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We are pleased with the positive contributions to our study (1), which had the primary goal of understanding why the number of organ donations in Germany has decreased by one third in recent years. However, the decline in this period is only one facet of the problem in Germany: even at its peak, relatively few organs were donated in Germany as compared to international standards (2).

Until now, the low donation rates in Germany were thought to be due to the attitude of the population. This conclusion was suggested by a German Organ Transplantation Foundation (DSO) in-house coordination project, which was carried out between 2010 and 2012. This study concluded that „the below-average donation rates in Germany are by large not due to inadequate reporting of potential donors by hospitals“ (3). Our study, however, shows that the hospitals that participated in the project at that time were not at all representative of the overall situation in Germany. The contact rate in these hospitals was significantly higher than in the nationwide average. In short, the below-average donation rates in the international comparison were already at that time mainly due to insufficient reporting of potential donors. Thus, if the currently existing reporting deficit in the German hospitals were to be consistently rectified, there would be a legitimate hope that organ donation rates in Germany would reach the international level—as our potential analysis shows.

But how can the reporting deficit be addressed effectively? The proposal of Prof. Kribben moves exactly in the right direction. The organ donation activities of each hospital that performs organ removal must be transparent. For example, the rates we describe could be integrated into hospital quality reports. Based on this, it would then be possible to deliberately intervene in hospitals in which there is a deficit in the organ donation process.

In this context, Mr. Koczor’s proposal of introducing an electronic emergency file should also be discussed. With such a file, the patient‘s will would be clearly documented, and it would also be comprehensible in retrospect if no report was made due to a lack of consent.

Now for the current debate about financing: Assuming that there is no reporting deficit, the informed decision making regulation was introduced in 2012. Since then, all persons covered by statutory health insurance—more than 72 million people—have been regularly sent information leaflets and organ donor cards. Just the postage costs alone for this measure exceed many times over the expense reimbursement that the hospitals receive annually for organ donations that were actually performed—which, in 2017, was about four million euros. Against the backdrop of the knowledge presented above, this use of funds should be reconsidered.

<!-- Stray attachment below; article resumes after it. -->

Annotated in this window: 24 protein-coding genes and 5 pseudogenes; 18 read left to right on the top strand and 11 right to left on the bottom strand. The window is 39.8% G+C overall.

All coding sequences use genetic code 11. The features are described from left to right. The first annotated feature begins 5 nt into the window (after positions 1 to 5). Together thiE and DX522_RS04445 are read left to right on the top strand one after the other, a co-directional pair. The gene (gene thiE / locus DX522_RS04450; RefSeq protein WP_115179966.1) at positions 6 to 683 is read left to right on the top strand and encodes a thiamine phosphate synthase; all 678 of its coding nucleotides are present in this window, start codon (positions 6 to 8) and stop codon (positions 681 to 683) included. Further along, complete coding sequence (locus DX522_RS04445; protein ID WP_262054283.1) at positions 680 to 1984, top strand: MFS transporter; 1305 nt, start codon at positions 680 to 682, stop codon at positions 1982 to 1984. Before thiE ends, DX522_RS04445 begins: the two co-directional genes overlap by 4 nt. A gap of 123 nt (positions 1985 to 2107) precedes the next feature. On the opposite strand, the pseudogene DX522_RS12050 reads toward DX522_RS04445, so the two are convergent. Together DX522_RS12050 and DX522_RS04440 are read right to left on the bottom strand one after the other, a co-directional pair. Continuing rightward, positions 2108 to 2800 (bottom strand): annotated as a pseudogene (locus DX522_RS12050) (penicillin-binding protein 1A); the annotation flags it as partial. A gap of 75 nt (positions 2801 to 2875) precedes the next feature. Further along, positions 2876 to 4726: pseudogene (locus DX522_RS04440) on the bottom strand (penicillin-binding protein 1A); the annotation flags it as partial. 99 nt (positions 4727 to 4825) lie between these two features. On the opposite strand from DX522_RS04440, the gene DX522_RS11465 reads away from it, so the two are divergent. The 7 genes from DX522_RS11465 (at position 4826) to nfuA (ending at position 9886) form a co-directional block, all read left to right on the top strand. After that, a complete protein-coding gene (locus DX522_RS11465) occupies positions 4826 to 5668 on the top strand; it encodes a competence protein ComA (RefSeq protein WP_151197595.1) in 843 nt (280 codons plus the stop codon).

Nevertheless, determining the financial framework must not obstruct the view of the decisive problem. The fact that some hospitals do an outstanding job under the current conditions proves that it can work!

DOI: 10.3238/arztebl.2018.0749c

On behalf of the authors:

Dr. med. Kevin Schulte

Prof. Dr. med. Thorsten Feldkamp

Klinik für Nieren- und Hochdruckkrankheiten

Christian-Albrechts-Universität zu Kiel

Kevin.Schulte@uksh.de

Conflict of interest statement

Dr. Schulte declares that no conflict of interest exists.

Prof. Feldkamp has received consultant honoraria from Bristol-Meyers Squibb (BMS), Roche, Novartis, Fresenius, Chiesi, Teva, Noevii, Hexal, and Sanofi, payment for authorship or co-authorship of a publication relating to the topic of this article from Novartis, reimbursement of meeting participation fees, travel and accommodation expenses, and/or lecture honoraria from Biotest, BMS, Astellas, Chiesi, Novartis, Neovii, Roche, Hexal, Fresenius, and Sanofi, and study support (third-party funds) from Chiesi, BMS, Astellas, Novartis, Hexal, and Teva. He is a member of the Renal Transplantation Conference of the University Medical Center Schleswig-Holstein, Campus Kiel.

1.
Schulte K, Borzikowsky C, Rahmel A, Kolibay F, Polze N, Fränkel P, Mikle S, Alders B, Kunzendorf U, Feldkamp T: Decline in organ donation in Germany—a nationwide secondary analysis of all inpatient cases. Dtsch Arztebl Int 2018; 115: 463–8 VOLLTEXT
2.
Weiss J, Elmer A, Mahillo B, et al.: Evolution of deceased organ donation activity vs. efficiency over a 15 year period: an international comparison. Transplantation 2018. doi: 10.1097/TP.0000000000002226. [Epub ahead of print] CrossRef
3.
Blum K: Inhousekoordination bei Organspenden, Abschlussbericht, Deutsches Krankenhausinstitut. www.dki.de/sites/default/files/downloads/inhousekoordination_bei_organspenden.pdf.
1.Schulte K, Borzikowsky C, Rahmel A, Kolibay F, Polze N, Fränkel P, Mikle S, Alders B, Kunzendorf U, Feldkamp T: Decline in organ donation in Germany—a nationwide secondary analysis of all inpatient cases. Dtsch Arztebl Int 2018; 115: 463–8 VOLLTEXT
2.Weiss J, Elmer A, Mahillo B, et al.: Evolution of deceased organ donation activity vs. efficiency over a 15 year period: an international comparison. Transplantation 2018. doi: 10.1097/TP.0000000000002226. [Epub ahead of print] CrossRef
3.Blum K: Inhousekoordination bei Organspenden, Abschlussbericht, Deutsches Krankenhausinstitut. www.dki.de/sites/default/files/downloads/inhousekoordination_bei_organspenden.pdf.

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